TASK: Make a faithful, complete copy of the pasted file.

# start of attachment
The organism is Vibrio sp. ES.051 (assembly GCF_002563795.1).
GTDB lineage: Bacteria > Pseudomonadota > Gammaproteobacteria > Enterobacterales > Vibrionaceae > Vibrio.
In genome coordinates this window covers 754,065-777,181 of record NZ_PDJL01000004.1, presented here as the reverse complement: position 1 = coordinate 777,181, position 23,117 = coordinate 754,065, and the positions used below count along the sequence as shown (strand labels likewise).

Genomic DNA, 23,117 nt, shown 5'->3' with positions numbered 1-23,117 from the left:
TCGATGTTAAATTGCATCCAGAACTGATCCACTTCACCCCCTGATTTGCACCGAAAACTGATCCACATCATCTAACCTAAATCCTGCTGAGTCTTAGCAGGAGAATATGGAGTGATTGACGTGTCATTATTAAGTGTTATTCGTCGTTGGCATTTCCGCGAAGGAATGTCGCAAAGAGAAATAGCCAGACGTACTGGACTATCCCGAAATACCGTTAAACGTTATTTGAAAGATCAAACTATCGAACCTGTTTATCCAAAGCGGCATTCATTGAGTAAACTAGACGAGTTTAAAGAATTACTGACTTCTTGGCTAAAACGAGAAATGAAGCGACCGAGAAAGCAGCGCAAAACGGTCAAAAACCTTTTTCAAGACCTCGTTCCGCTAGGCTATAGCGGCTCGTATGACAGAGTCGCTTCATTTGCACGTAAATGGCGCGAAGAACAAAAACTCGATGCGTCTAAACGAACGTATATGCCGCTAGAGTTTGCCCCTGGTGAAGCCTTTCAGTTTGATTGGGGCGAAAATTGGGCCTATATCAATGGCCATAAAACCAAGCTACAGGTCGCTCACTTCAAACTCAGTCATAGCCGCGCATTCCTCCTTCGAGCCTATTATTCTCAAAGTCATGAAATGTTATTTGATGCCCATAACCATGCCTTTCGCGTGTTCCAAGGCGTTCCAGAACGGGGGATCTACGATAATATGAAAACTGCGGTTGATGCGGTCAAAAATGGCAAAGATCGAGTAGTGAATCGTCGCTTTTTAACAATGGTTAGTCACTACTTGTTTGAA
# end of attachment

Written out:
The organism is Vibrio sp. ES.051 (assembly GCF_002563795.1).
GTDB lineage: Bacteria > Pseudomonadota > Gammaproteobacteria > Enterobacterales > Vibrionaceae > Vibrio.
In genome coordinates this window covers 754,065-777,181 of record NZ_PDJL01000004.1, presented here as the reverse complement: position 1 = coordinate 777,181, position 23,117 = coordinate 754,065, and the positions used below count along the sequence as shown (strand labels likewise).

Genomic DNA, 23,117 nt, shown 5'->3' with positions numbered 1-23,117 from the left:
TCGATGTTAAATTGCATCCAGAACTGATCCACTTCACCCCCTGATTTGCACCGAAAACTGATCCACATCATCTAACCTAAATCCTGCTGAGTCTTAGCAGGAGAATATGGAGTGATTGACGTGTCATTATTAAGTGTTATTCGTCGTTGGCATTTCCGCGAAGGAATGTCGCAAAGAGAAATAGCCAGACGTACTGGACTATCCCGAAATACCGTTAAACGTTATTTGAAAGATCAAACTATCGAACCTGTTTATCCAAAGCGGCATTCATTGAGTAAACTAGACGAGTTTAAAGAATTACTGACTTCTTGGCTAAAACGAGAAATGAAGCGACCGAGAAAGCAGCGCAAAACGGTCAAAAACCTTTTTCAAGACCTCGTTCCGCTAGGCTATAGCGGCTCGTATGACAGAGTCGCTTCATTTGCACGTAAATGGCGCGAAGAACAAAAACTCGATGCGTCTAAACGAACGTATATGCCGCTAGAGTTTGCCCCTGGTGAAGCCTTTCAGTTTGATTGGGGCGAAAATTGGGCCTATATCAATGGCCATAAAACCAAGCTACAGGTCGCTCACTTCAAACTCAGTCATAGCCGCGCATTCCTCCTTCGAGCCTATTATTCTCAAAGTCATGAAATGTTATTTGATGCCCATAACCATGCCTTTCGCGTGTTCCAAGGCGTTCCAGAACGGGGGATCTACGATAATATGAAAACTGCGGTTGATGCGGTCAAAAATGGCAAAGATCGAGTAGTGAATCGTCGCTTTTTAACAATGGTTAGTCACTACTTGTTTGAA